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Their Gift is Their Time

Tena DeVries, right, Alberta Ainsworth, left, Frank Gritzan and Judy Ingram help wash and bag fresh chard as produce arrives. (Baker City Herald/S. John Collins).
Tena DeVries, right, Alberta Ainsworth, left, Frank Gritzan and Judy Ingram help wash and bag fresh chard as produce arrives. (Baker City Herald/S. John Collins).

By LISA BRITTON

Of the Baker City Herald

Valerie Tachenko volunteers more hours than she wants to count.

As the president of the Greater Baker Food Co-Op board of directors, and department head of the co-op produce section, she spends hours upon hours at the store on 10th Street.

And she's not the only one.

The Co-Op is membership owned and operated, with nearly 200 volunteer hours logged each month.

"I think it's awesome," Tachenko said during a rush on delivery day.

"We're the only co-op left in the Northwest that's all volunteers. And we have a range — moms with brand new babies to grandmas who are 90 years old."

The Co-Op is just one of many volunteer-driven organizations in Baker County.

The National Historic Oregon Trail Interpretive Center depends on about 40 active volunteers to assist operations at the Center, said NHOTIC volunteer coordinator Pam Petterson.

"There is no way that we could do all of this with just our little staff," she said.

The volunteers are organized as Trail Tenders Inc., a non-profit group formed during the planning stages for NHOTIC. The group acts as a liaison between the community and the Bureau of Land Management, Petterson said.

Trail Tender volunteers appear throughout the Center, clothed in period dress as roving interpreters, greeting visitors at the door, performing historical interpretations, and helping organize special events.

Volunteers also run the gift shop, arranging staff schedules and helping stock the shelves. And, since the Trail Tenders are non-profit, all the money earned from sales stay at the Center.

"All that money goes back to the Interpretive Center for education and visitor services," Petterson said.

Even more Trail Tenders work behind the scenes, building the NHOTIC newsletter, distributing the monthly events calendar and picking up litter on the trails and Highway 86.

In 2002, Petterson said the volunteers logged 9,500 hours.

"The value of their work is about $146,000," she said. "They are really beneficial and we couldn't do as much without them."

For more information about becoming a Trail Tender, call Petterson at 523-1835.

Each year, as many as 100 Baker County children receive help from volunteers through the Court Appointed Special Advocate (CASA) program.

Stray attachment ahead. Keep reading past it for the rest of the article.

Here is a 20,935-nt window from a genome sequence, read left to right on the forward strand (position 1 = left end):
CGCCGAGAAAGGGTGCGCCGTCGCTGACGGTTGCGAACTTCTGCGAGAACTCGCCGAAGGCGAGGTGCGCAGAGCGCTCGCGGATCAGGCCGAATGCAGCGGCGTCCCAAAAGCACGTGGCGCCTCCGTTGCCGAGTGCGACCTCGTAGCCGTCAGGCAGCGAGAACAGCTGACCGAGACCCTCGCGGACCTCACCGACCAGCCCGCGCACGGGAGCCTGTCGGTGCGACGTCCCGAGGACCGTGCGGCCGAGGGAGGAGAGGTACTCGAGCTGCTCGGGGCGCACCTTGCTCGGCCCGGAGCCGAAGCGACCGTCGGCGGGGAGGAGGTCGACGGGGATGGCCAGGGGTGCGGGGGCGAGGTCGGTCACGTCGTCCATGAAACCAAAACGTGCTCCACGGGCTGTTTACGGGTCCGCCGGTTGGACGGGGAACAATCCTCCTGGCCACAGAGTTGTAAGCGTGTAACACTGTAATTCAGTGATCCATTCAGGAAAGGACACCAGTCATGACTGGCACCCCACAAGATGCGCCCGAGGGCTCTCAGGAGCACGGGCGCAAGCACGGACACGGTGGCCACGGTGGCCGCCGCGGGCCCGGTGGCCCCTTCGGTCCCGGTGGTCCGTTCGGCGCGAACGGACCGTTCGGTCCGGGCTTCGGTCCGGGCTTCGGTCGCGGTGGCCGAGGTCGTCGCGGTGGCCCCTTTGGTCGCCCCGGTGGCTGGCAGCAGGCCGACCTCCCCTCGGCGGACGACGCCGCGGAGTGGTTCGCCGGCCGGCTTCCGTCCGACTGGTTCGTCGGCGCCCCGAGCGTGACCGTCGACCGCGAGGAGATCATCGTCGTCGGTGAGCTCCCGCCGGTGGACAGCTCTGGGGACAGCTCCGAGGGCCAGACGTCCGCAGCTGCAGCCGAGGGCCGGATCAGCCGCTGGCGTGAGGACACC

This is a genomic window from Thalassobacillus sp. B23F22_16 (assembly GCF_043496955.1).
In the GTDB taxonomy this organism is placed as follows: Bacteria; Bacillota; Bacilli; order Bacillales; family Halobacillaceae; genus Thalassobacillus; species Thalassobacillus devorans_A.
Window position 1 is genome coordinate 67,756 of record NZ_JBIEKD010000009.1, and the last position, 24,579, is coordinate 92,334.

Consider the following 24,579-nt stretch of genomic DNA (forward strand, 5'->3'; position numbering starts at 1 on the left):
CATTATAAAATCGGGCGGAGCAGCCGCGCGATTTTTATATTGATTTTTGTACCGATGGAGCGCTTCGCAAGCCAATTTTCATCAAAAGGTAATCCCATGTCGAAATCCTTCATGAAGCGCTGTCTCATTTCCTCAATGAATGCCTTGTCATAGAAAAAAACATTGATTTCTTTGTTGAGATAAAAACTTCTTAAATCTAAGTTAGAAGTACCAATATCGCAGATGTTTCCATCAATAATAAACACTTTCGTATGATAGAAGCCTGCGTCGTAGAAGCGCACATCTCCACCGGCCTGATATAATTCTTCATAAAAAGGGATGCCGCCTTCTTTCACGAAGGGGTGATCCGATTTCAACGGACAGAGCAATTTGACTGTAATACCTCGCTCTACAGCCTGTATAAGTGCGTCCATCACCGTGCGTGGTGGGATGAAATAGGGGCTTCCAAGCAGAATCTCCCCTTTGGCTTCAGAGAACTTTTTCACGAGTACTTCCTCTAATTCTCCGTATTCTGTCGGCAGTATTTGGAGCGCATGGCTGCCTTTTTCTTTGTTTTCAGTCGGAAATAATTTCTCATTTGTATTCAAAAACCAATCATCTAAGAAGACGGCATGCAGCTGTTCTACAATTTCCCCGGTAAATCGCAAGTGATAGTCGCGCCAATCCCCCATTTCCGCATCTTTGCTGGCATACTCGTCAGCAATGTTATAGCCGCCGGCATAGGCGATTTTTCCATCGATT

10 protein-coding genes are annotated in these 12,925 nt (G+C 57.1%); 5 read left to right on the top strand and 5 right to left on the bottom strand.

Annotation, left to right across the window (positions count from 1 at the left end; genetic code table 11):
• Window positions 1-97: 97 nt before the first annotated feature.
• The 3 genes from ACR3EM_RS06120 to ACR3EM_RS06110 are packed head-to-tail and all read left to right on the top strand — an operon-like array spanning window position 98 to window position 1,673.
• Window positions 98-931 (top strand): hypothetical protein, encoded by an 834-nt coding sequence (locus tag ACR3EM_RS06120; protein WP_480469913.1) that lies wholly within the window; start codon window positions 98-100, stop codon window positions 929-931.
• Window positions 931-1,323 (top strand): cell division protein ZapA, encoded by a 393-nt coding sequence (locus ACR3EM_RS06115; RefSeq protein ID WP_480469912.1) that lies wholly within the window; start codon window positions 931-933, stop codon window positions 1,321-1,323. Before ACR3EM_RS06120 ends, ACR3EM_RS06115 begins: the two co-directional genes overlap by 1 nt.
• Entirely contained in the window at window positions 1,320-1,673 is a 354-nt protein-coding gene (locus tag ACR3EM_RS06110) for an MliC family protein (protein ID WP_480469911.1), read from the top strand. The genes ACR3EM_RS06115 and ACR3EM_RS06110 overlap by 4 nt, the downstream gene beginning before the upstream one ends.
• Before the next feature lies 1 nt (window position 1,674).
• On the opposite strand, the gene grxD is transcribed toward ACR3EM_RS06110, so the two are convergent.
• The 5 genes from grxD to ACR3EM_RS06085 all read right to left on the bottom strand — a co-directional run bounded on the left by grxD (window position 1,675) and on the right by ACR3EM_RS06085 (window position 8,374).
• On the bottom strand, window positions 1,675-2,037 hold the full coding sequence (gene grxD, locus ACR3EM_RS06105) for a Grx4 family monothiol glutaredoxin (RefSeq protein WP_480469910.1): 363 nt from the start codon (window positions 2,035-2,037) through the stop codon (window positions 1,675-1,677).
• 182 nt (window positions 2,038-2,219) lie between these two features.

Currently there are 24 CASAs working with 35 kids, said Mary Collard, CASA director.

"There's only one paid staff member. Everything else is completely run by volunteers," she said.

CASA volunteers are appointed by a judge to represent the interests of abused and neglect children. Through the course of an individual case, volunteers investigate the child's history by talking with the child, parents, family members and teachers and reviewing important documents and records.

Then the advocate makes a recommendation to the judge about what decision is in the child's best interest.

If you're interested in becoming a CASA volunteer, there will be a training in the fall. The initial training course is 30 hours, and volunteers must complete a 10-hour refresher course each year after that.

"We are always looking for new volunteers," Collard said.

She said that the program is about a two-year commitment, which is how long some cases can last, and they try to avoid switching case volunteers.

"These children — one of the things they need is stability," Collard said.

For more information about CASA, call the office at 523-5801, or stop by the office in the E.S.D. building at 2100 Main St.

The following organizations are also seeking volunteers:

o American Red Cross, Eastern Oregon Chapter, 523-2231. Volunteers needed for health and safety instruction, blood service, board of directors, office assistant, fund-raising volunteers, disaster services and Armed Forces emergency services caseworkers.

o Baker County Prevention and Education Center mentoring program, 524-2135

o Crossroads Center for the Creative and Performing Arts, 523-5369

o Baker Community Concert, contact Dru at 523-3124 or Joyce at 523-4863

o Community Connection, contact Mary Jo Carpenter, 523-6591

o Community Literacy, contact Bob Evans, 523-6419

o Calling on Moms, contact Danae Simonski, 523-9520

o Community Human Services, Marilyn Jones, 524-1800, ext. 403

o MayDay Inc., 523-9472

o Good Samaritan Ministries Outreach, 523-3933

o Lifespan of Baker County, 523-6591

o Oregon Trail Regional Museum, contact Chary Mires, 523-9308

o Pathway Hospice, 523-9430

o St. Elizabeth Hospital Auxiliary, call Sandy Driscoll at 523-4046 or Joyce Hindman at 523-7050

o The Salvation Army, 523-5853

o Northeast Oregon Compassion Center, 523-9845

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